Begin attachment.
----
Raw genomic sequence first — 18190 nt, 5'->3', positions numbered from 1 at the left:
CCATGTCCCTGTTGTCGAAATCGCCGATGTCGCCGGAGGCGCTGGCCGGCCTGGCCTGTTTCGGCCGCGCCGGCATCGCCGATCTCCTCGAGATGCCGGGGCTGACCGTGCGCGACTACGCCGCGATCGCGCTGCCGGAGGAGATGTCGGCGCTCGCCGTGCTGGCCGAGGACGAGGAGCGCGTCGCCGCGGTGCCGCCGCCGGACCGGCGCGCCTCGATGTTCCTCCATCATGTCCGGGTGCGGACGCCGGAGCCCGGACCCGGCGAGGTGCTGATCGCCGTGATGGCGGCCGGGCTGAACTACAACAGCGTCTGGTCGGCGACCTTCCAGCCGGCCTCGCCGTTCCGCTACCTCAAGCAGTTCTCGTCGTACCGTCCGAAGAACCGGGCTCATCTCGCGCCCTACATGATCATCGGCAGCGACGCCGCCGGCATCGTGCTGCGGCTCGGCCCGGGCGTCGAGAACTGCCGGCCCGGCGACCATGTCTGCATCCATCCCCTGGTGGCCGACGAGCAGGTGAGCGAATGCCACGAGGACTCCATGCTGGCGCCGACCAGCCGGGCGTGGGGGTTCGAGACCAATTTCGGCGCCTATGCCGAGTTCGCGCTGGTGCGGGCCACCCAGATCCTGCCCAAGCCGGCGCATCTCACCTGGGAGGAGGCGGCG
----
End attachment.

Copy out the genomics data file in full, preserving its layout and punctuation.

Raw genomic sequence first — 18190 nt, 5'->3', positions numbered from 1 at the left:
CCATGTCCCTGTTGTCGAAATCGCCGATGTCGCCGGAGGCGCTGGCCGGCCTGGCCTGTTTCGGCCGCGCCGGCATCGCCGATCTCCTCGAGATGCCGGGGCTGACCGTGCGCGACTACGCCGCGATCGCGCTGCCGGAGGAGATGTCGGCGCTCGCCGTGCTGGCCGAGGACGAGGAGCGCGTCGCCGCGGTGCCGCCGCCGGACCGGCGCGCCTCGATGTTCCTCCATCATGTCCGGGTGCGGACGCCGGAGCCCGGACCCGGCGAGGTGCTGATCGCCGTGATGGCGGCCGGGCTGAACTACAACAGCGTCTGGTCGGCGACCTTCCAGCCGGCCTCGCCGTTCCGCTACCTCAAGCAGTTCTCGTCGTACCGTCCGAAGAACCGGGCTCATCTCGCGCCCTACATGATCATCGGCAGCGACGCCGCCGGCATCGTGCTGCGGCTCGGCCCGGGCGTCGAGAACTGCCGGCCCGGCGACCATGTCTGCATCCATCCCCTGGTGGCCGACGAGCAGGTGAGCGAATGCCACGAGGACTCCATGCTGGCGCCGACCAGCCGGGCGTGGGGGTTCGAGACCAATTTCGGCGCCTATGCCGAGTTCGCGCTGGTGCGGGCCACCCAGATCCTGCCCAAGCCGGCGCATCTCACCTGGGAGGAGGCGGCG